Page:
50 book challenge

I plan to read at least 50 books this year.

I just read about this 50 Book Challenge thing on a variety of blogs, and it intrigued me. I keep a recently read list on this blog, and I was surprised to discover that I read 67 books last year. Some of them were short and fluffy, while a few were rather substantial. Most were read before July. I’ve gotten out of the habit of obsessive reading, and I’m thinking that a goal might help me get more motivated to make time for books. Also, the number 111 after my unread tag on LibraryThing is an unpleasant sight. So, I plan to participate in the 50 Book Challenge in some fashion. I have no goals beyond reading at least 50 books this year and I don’t have a list of what I will read beyond the unread books in my current and future collection.

library thing

About 95% of my permanent collection has been cataloged using LibraryThing. I’ve been having fun looking at the shelves of those who have similar libraries to my own. In my humble opinion, this is one of the best features of LibraryThing. I hope that a critical mass is reached that will make the social networking aspect of the catalogs a tremendously useful tool for reader advisory.

google print

My thoughts on Google Print, such as they are.

Benjamin asked for my opinion on Google Print. I started to reply in the comments, but it quickly grew from a small reply to something entry-sized:

I haven’t blogged on Google Print because I haven’t decided what I think about it. It’s gotten coverage on a variety of librarian blogs, as well as some public radio programs that I’ve heard.

The way I see it, it’s often difficult to find material in books because they aren’t always indexed very well. Unlike many journals, they aren’t available full-text so that you can search the entire book. Some companies are providing books in full-text formats, and there are several models for it, but their emphasis is on new books. I think what Google Print has to offer is full-text searching of old and out of print books. Often these have useful information for modern scholars.

My concern about Google Print is twofold:
1. Copyright — They need to be careful in not stepping over the line of copyright or else the whole project may be tainted.
2. Searching — If I’m doing scholarly research, I don’t want to get 10,000 hits on a keyword search. I’m not sure how Google’s relevance rankings will work for books, but I hope that the search results will be as precise and accurate as a good reference database’s.

I’m keeping an open mind, waiting to see how it all turns out. I don’t want to trash Google Print just because it may step on the toes of libraries. I do hope that libraries will keep the books that are scanned into Google Print, because I doubt our users who want to read the whole book rather than gleaning information from parts of it will be willing to read it on a computer screen or print out the entire thing. On the other hand, our emerging users are more comfortable with screen text than even my generation, so I could be wrong.


Finally, I have found an article on FRBR that makes sense to me. [LJ NetConnect, Spring 2005] I’ve been reading buzz about it in the library blogosphere for a while, but I couldn’t figure out what the thing was. Linda Gonzalez explains that FRBR “is a conceptual model for how bibliographic databases might be structured, considering what functions bibliographic records should fulfill in an era where card catalogs are databases with unique possibilities.”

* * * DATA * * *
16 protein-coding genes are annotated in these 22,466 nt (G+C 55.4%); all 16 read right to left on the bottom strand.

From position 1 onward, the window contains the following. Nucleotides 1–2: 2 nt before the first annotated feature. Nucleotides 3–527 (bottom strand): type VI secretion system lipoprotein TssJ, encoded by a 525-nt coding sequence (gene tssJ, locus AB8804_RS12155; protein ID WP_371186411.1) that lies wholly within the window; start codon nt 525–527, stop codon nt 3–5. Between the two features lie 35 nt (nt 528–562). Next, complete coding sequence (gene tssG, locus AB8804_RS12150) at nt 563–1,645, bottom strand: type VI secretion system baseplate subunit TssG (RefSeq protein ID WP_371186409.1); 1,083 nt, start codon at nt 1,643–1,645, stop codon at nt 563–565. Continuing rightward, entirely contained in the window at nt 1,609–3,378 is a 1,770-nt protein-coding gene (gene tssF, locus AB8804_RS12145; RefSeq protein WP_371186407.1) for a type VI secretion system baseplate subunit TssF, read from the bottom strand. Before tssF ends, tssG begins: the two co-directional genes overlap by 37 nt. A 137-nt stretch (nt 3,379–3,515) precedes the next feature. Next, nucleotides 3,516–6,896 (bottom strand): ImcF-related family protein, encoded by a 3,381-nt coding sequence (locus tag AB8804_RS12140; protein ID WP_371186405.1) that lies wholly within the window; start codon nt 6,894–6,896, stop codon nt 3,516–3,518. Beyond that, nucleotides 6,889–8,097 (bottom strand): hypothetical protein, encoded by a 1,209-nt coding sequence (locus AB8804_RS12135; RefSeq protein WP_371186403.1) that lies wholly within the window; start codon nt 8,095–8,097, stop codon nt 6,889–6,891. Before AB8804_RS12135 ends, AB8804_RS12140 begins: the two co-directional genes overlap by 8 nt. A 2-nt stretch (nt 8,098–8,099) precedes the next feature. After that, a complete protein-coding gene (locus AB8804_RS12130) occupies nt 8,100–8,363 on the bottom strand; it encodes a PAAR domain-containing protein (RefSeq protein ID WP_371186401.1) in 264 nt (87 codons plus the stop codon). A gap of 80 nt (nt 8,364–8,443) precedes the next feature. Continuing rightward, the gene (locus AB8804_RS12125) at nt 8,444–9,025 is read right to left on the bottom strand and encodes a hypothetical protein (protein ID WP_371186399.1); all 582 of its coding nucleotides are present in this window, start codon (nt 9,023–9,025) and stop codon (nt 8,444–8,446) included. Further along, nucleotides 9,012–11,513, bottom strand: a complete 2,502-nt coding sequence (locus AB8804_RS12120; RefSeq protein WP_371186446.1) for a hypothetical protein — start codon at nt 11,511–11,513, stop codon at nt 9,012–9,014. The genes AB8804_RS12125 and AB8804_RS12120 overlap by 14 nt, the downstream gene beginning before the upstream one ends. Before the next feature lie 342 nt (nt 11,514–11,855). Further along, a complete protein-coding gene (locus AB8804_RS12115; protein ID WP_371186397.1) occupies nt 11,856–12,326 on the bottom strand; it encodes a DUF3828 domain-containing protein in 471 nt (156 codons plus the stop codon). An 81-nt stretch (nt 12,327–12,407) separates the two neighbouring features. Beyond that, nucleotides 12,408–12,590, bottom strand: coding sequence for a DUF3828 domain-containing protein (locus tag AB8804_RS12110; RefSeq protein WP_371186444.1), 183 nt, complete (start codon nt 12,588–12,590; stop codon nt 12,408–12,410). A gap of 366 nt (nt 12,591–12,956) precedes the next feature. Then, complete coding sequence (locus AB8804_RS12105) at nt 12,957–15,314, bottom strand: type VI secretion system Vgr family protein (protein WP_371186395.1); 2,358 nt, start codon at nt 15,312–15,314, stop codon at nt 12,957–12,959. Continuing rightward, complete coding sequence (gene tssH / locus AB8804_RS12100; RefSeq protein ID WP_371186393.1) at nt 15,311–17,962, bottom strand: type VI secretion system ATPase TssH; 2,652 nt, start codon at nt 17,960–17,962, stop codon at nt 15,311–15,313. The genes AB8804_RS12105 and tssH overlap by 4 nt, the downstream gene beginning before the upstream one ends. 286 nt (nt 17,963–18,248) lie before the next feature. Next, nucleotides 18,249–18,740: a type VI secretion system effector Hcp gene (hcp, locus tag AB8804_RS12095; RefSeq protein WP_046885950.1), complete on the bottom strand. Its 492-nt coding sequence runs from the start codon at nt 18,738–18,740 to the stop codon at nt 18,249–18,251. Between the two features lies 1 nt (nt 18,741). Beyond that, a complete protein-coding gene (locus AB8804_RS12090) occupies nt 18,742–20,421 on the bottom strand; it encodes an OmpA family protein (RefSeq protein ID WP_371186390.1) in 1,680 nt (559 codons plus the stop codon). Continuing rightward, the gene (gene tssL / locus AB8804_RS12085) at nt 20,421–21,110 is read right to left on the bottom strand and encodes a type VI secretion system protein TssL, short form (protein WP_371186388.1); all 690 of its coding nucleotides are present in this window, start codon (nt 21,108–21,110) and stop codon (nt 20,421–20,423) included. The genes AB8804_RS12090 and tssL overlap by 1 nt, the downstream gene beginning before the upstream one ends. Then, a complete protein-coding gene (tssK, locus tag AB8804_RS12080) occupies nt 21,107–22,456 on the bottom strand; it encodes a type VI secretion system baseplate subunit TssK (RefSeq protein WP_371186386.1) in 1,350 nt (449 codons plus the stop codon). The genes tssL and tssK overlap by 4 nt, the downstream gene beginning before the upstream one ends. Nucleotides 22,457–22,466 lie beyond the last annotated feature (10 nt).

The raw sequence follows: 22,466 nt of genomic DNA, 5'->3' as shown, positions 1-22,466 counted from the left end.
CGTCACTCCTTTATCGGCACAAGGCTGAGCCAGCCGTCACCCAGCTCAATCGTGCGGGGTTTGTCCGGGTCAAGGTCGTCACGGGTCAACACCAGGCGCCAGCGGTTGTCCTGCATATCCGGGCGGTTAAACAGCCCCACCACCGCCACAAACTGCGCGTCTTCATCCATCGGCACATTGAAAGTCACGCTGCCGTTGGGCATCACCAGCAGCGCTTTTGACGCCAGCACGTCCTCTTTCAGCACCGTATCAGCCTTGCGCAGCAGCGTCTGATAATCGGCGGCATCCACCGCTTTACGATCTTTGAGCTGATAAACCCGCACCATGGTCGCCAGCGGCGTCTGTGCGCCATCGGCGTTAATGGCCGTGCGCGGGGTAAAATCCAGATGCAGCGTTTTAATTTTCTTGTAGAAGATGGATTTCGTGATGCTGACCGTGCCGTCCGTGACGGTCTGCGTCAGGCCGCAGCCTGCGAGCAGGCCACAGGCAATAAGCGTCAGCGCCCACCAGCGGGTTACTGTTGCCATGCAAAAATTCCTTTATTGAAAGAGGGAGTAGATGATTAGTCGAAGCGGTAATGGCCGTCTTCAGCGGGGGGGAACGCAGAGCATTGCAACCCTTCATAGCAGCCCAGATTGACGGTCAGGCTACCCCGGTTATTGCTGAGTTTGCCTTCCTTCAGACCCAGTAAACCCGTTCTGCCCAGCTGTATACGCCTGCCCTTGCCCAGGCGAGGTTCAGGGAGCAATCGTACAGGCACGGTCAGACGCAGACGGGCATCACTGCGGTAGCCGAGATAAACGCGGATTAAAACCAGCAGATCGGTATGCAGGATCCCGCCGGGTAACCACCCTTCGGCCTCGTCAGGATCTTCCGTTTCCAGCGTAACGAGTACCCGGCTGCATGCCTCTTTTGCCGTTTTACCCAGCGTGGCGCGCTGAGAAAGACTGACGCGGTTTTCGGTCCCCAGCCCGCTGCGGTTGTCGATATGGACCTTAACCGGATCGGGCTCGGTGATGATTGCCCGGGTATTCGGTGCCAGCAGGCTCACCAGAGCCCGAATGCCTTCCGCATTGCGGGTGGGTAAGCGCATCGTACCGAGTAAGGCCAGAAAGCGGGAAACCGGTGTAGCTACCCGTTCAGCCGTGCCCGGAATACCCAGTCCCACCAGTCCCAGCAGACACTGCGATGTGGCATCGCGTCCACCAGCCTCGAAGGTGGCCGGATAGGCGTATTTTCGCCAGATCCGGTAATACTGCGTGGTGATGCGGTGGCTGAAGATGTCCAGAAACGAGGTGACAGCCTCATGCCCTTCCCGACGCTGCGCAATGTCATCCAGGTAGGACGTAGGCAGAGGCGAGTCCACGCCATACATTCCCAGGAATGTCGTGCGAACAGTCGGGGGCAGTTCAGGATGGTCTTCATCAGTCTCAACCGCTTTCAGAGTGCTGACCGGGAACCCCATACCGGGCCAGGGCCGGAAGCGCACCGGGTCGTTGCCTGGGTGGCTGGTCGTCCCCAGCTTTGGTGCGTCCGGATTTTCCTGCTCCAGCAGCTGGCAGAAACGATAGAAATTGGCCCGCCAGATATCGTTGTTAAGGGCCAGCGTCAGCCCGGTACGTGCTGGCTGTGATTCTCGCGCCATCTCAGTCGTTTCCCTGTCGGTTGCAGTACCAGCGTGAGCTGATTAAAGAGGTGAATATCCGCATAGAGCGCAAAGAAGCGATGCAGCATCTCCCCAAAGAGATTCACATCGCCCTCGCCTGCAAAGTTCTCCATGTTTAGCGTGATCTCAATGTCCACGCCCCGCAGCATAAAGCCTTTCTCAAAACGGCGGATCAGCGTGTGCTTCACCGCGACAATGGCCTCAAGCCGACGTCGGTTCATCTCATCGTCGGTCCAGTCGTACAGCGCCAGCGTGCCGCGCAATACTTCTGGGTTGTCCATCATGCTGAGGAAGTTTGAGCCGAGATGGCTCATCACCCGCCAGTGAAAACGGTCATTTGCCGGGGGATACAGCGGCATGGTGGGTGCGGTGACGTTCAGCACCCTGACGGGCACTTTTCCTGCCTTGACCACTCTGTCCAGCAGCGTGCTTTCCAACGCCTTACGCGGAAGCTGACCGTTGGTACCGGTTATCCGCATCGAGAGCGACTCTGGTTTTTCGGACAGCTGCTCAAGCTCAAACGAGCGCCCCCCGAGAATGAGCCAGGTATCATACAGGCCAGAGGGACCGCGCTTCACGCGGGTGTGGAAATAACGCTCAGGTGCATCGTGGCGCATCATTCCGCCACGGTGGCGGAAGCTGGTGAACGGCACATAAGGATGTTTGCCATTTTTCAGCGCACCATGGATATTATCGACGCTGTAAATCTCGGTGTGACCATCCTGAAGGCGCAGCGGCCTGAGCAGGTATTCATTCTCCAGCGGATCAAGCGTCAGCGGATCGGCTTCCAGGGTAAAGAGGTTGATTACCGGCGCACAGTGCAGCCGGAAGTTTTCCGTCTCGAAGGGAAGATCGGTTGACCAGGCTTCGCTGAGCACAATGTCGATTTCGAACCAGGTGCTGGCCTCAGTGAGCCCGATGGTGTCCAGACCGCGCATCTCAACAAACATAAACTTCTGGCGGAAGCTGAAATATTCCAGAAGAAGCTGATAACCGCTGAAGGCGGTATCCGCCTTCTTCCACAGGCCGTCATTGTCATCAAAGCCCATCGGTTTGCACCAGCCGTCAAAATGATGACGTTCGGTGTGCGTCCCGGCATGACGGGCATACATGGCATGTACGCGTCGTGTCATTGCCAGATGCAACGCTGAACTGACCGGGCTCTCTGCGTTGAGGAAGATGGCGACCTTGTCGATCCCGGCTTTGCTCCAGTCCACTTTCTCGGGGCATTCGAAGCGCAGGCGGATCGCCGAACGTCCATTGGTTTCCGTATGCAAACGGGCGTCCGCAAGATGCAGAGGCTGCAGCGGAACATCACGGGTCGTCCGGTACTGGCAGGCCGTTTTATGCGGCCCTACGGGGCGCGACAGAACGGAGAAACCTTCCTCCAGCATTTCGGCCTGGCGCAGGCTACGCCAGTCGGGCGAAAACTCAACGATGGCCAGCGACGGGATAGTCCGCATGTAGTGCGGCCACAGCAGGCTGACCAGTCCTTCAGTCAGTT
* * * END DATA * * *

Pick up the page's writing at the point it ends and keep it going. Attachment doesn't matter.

For example, an OPAC using the FRBR principles would display on one screen all of the holdings for a journal, regardless of format and including title changes. This is an issue serials catalogers have been struggling with for decades, and the problem has only increased with the introduction of electronic formats. Instead of trying to find a way to loosen cataloging standards to incorporate public service needs, the burden of displaying data from the catalog in a user-friendly form would be placed on the database coding. Brilliant!

openurl, firefox, and google scholar

Peter Brinkley of the University of Alberta Libraries has developed a Firefox extension that adds an OpenURL button to Google Scholar search results.[web4lib]

“The purpose is to enable users at an institution that has an OpenURL link-resolver to use that resolver to locate the full text of articles found in Google Scholar, instead of relying on the links to publishers’ websites provided by Google. This is important because it solves the “appropriate copy problem”: the link to a publisher’s site is useless if you don’t have a subscription that lets you into that site, and your library may provide access to the same article in an aggregator’s package or elsewhere.”

From all appearances, this is a fantastic tool that embraces Google while still providing even more of that useful service that librarians do. If you have an OpenURL link resolver that you are able to tweak like SFX, go for it! (Next step, educate your users about Firefox….)

Update: One of the library coding gods, Art Rhyno, has developed a bookmarklet that prepends your library’s proxy server URL string to the links in the Google Scholar results. That’s another work-around if you don’t have an OpenURL link resolver. If it’s something your library gets, then you’ll get passed through authenticated to the full-text content. If not, then you can obtain access or the content some other way.

One snag I seen in all of this is that depending on how your proxy server is set up, this may not work. Some libraries *cough*UofKY*cough* use a proxy server that requires the user to make modifications to their web browser before authenticating them. I’m not sure whether or not this would cause confusion for the users who haven’t done that modification.